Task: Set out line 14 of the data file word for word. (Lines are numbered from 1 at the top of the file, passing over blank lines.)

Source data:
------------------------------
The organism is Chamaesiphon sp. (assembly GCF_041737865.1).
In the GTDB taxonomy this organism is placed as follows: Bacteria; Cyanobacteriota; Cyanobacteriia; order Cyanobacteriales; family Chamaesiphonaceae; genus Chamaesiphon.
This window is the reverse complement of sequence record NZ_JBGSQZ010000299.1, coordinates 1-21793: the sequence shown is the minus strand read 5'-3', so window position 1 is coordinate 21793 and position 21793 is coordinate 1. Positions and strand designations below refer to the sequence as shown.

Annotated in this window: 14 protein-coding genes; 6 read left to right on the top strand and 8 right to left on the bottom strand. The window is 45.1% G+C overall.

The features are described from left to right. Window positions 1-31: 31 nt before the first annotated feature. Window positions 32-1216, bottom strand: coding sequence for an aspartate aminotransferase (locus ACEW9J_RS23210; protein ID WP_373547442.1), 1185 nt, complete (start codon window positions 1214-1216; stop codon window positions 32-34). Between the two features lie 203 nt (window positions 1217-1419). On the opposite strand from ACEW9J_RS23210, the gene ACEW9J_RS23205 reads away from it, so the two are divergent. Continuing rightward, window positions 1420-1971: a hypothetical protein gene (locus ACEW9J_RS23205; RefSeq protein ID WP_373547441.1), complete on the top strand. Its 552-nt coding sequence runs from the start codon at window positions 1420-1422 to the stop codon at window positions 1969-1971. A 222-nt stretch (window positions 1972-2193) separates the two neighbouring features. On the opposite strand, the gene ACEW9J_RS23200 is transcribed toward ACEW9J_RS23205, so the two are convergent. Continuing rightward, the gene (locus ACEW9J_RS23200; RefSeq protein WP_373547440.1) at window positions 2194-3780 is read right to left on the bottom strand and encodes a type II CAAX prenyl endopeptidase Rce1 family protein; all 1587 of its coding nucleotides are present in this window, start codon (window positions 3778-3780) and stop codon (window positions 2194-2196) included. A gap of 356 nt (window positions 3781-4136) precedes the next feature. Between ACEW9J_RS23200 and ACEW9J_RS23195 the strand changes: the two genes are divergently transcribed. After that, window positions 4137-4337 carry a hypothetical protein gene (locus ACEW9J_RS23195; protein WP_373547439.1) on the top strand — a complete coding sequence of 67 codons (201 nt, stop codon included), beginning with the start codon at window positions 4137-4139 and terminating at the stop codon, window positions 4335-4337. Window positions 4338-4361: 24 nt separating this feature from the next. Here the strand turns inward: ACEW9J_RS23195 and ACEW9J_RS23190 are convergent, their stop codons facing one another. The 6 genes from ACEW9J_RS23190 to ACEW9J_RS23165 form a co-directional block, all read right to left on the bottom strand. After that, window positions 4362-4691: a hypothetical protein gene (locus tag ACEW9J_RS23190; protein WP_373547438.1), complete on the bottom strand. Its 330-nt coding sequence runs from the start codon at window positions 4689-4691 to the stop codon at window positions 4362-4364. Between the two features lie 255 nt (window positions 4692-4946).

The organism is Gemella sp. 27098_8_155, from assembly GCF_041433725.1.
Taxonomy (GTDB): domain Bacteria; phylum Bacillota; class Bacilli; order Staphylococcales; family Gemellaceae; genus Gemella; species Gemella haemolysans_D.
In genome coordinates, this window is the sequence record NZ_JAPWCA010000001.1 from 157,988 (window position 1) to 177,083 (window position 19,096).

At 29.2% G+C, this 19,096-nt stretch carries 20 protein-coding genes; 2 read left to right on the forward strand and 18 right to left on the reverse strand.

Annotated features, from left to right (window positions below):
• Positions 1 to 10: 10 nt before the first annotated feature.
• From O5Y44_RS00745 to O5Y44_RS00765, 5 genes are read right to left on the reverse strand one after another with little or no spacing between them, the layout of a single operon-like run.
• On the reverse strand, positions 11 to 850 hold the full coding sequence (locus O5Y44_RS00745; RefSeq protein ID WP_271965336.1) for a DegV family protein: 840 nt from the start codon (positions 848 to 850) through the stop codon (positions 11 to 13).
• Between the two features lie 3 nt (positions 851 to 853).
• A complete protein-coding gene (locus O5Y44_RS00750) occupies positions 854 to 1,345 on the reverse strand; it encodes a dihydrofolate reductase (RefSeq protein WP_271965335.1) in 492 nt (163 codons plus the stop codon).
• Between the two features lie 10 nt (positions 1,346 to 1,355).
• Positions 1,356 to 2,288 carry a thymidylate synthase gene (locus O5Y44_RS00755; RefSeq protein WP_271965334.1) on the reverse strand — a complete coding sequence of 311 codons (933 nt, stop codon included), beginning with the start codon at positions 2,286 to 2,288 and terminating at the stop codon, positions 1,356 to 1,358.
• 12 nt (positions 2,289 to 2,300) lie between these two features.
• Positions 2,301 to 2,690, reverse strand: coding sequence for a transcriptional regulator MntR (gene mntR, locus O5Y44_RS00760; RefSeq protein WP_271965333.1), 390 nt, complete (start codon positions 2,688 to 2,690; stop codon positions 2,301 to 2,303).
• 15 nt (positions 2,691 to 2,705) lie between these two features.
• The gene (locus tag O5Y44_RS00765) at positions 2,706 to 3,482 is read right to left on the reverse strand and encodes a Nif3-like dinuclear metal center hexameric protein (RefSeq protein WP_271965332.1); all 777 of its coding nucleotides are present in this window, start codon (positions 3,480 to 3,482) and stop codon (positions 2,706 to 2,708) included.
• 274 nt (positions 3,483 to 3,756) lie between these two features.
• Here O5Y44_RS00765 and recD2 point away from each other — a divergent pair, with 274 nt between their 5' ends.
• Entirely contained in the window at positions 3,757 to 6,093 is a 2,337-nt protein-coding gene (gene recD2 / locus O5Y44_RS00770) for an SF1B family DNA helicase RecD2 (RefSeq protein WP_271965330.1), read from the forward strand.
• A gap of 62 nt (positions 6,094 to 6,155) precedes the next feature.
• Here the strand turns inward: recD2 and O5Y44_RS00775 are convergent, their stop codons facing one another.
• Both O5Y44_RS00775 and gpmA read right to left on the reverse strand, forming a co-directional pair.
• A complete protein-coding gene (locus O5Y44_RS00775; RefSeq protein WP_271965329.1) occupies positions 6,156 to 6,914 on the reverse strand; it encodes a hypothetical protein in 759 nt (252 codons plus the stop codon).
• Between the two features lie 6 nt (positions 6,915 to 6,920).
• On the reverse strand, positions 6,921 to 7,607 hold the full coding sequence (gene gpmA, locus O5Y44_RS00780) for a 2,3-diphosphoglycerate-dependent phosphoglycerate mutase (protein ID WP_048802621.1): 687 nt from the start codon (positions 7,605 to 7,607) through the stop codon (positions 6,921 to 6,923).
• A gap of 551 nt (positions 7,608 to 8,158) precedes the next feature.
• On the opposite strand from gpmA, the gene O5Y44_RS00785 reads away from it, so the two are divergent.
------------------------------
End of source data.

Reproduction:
• Between the two features lie 3 nt (positions 851 to 853).